Pet Cancer Awareness Month: What to Know When Looking at Lumps

veterinarian with dog














Most pet owners know the stomach-dropping feeling of finding a lump on their animal, and it’s easy for our imaginations to jump to the worst-case scenario. It’s important to know that less than half  of the bumps and lumps you find on dogs are not malignant, but that certainly doesn’t mean you can ignore the issue. Seeing as November is Pet Cancer Awareness Month, we thought we’d offer a slight bit of insight into the different types of lumps and bumps pets can develop. With that said, we always say it’s always best to get your veterinarian’s professional opinion.

Sebaceous Cysts.

These are superficial, liquid-filled bumps caused by clogged oil glands and typically rupture on their own but, in some cases, can require surgical removal. They do occasionally develop into tumors called sebaceous adenomas which rarely present bigger health issues. Most pet owners are aware if this is something their pet is prone to.


A commonly encountered painless lump that is typically benign. These lumps stay in one place after growing to a certain size and don’t usually require removal unless they impede your pet’s mobility.

Mast Cell Tumor.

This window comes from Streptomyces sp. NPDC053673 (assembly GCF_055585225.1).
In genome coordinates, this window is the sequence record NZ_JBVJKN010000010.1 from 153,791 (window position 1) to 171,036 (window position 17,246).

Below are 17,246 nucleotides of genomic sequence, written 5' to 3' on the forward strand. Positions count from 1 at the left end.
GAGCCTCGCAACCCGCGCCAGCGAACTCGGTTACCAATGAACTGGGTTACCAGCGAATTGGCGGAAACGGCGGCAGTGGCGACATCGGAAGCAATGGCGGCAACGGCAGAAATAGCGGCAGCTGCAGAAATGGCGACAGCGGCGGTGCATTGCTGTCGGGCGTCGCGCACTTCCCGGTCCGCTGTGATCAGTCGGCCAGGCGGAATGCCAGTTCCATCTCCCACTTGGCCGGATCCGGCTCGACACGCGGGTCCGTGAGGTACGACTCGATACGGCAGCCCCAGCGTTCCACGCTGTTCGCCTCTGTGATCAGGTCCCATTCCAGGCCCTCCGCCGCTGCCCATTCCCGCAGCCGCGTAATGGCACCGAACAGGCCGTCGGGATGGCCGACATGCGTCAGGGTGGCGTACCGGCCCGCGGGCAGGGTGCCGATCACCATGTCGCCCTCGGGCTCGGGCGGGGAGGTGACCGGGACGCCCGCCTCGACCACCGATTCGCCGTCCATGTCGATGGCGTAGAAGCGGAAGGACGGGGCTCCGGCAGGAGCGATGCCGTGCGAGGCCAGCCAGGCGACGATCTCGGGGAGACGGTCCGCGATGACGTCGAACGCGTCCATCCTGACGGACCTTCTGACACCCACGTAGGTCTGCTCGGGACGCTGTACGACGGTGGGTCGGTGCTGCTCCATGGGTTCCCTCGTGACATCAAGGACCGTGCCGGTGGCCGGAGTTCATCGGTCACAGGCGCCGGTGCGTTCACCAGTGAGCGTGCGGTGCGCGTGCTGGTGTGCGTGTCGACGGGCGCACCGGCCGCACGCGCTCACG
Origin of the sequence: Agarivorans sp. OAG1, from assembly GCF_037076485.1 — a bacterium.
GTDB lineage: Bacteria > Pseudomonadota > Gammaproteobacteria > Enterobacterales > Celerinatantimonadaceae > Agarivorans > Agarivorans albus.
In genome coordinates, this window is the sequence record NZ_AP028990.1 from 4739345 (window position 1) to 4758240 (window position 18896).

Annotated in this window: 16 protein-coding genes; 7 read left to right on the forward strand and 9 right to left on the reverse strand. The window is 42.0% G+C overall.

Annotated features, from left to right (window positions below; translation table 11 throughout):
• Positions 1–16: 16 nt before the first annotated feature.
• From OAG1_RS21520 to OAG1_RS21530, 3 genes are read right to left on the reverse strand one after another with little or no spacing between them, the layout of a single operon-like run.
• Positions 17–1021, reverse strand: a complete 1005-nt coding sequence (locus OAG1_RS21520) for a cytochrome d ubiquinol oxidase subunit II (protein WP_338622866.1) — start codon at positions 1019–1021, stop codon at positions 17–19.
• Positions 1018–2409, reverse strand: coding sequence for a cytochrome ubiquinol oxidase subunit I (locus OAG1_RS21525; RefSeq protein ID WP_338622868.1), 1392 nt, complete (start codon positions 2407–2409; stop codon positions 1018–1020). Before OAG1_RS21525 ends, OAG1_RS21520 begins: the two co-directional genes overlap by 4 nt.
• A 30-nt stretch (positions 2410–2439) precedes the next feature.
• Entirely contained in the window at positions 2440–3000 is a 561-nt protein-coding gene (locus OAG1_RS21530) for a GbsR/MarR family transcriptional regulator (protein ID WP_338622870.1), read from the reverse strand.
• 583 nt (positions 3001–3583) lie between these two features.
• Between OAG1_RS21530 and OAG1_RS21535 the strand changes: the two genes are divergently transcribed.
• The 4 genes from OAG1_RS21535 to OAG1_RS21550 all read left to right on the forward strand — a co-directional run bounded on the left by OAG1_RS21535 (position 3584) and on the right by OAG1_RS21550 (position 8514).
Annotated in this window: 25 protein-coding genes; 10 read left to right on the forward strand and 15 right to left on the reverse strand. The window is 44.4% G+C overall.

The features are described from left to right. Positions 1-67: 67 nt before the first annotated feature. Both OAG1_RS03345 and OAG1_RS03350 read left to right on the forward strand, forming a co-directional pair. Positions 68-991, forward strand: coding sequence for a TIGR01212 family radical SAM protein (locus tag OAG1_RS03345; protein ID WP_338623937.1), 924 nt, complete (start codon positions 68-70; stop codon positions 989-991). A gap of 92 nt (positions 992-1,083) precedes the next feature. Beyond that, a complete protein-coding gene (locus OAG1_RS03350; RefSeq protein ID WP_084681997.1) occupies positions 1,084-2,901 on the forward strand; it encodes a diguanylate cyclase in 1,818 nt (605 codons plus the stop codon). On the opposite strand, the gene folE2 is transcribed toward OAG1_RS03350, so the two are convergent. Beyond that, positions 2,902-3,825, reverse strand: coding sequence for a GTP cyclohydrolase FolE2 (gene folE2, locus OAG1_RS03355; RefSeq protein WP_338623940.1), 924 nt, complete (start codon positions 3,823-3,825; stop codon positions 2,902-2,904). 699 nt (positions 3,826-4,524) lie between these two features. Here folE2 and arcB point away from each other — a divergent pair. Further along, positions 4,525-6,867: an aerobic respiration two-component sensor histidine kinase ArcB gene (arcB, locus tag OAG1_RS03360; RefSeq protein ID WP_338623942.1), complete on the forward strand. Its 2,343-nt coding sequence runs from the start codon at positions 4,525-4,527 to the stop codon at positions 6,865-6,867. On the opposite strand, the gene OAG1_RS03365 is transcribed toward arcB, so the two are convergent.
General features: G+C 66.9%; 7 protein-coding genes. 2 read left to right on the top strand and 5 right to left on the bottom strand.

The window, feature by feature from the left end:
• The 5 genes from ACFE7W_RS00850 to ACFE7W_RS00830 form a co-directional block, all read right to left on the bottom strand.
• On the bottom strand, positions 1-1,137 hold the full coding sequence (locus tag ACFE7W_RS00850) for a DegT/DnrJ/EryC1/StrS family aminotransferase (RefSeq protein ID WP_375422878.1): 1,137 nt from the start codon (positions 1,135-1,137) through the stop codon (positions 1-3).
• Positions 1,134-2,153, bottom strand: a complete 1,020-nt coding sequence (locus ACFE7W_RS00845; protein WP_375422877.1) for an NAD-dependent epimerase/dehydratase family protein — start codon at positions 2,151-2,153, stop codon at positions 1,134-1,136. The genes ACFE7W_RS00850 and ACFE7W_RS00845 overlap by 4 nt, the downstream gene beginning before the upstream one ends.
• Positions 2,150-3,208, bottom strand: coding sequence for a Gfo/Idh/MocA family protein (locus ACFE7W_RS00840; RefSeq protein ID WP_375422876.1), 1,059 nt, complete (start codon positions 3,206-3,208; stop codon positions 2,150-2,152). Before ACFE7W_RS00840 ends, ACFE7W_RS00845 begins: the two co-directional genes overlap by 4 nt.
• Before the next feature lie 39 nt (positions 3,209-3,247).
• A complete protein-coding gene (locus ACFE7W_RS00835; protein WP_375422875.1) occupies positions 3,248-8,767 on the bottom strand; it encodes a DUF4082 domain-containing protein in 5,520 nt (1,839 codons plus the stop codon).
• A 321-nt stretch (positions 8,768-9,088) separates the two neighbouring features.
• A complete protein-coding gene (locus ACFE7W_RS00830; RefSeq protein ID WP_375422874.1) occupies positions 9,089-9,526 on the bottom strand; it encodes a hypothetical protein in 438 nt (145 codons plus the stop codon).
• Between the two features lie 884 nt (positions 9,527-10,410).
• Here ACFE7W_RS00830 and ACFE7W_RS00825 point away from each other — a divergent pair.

While some of these tumors may be benign, they’re usually malignant and should be monitored closely. Look for any changes in size, color, and shape, as any rapid changes in these characteristics can be indicative of a mast cell tumor and should be looked at right away. Common malignant tumors include:

  • Abdominal tumors, which can be hard to detect from the outside. Look for diarrhea, weight loss, bloody stool, and indications of stomach pain.
  • Mammary tumors, which are most common in unspayed females and will be found in the mammary wall.
  • Skin cancers, which are the most common; look for unusual red or black spots on the skin, small lumps on the spine, skull, or pelvic region, or sores that won’t heal, typically near their head.
  • Other lumps and bumps your pet can develop but rarely cause health issues include:


Most commonly found around the mouth, warts are caused by a virus and will typically go away on their own but older dogs may require professional removal.


Hematomas are basically large blood blisters that form around the site of a recently injured area.


An abscess is a pus-filled sac that forms around a wound to aid in healing.

It’s important to take time regularly to give your pet a good rub down so that you can monitor any new developments and consult your veterinarian as necessary. Remember that feeding your pet a quality diet along with regular exercise can play a paramount role in the prevention of these popping up.

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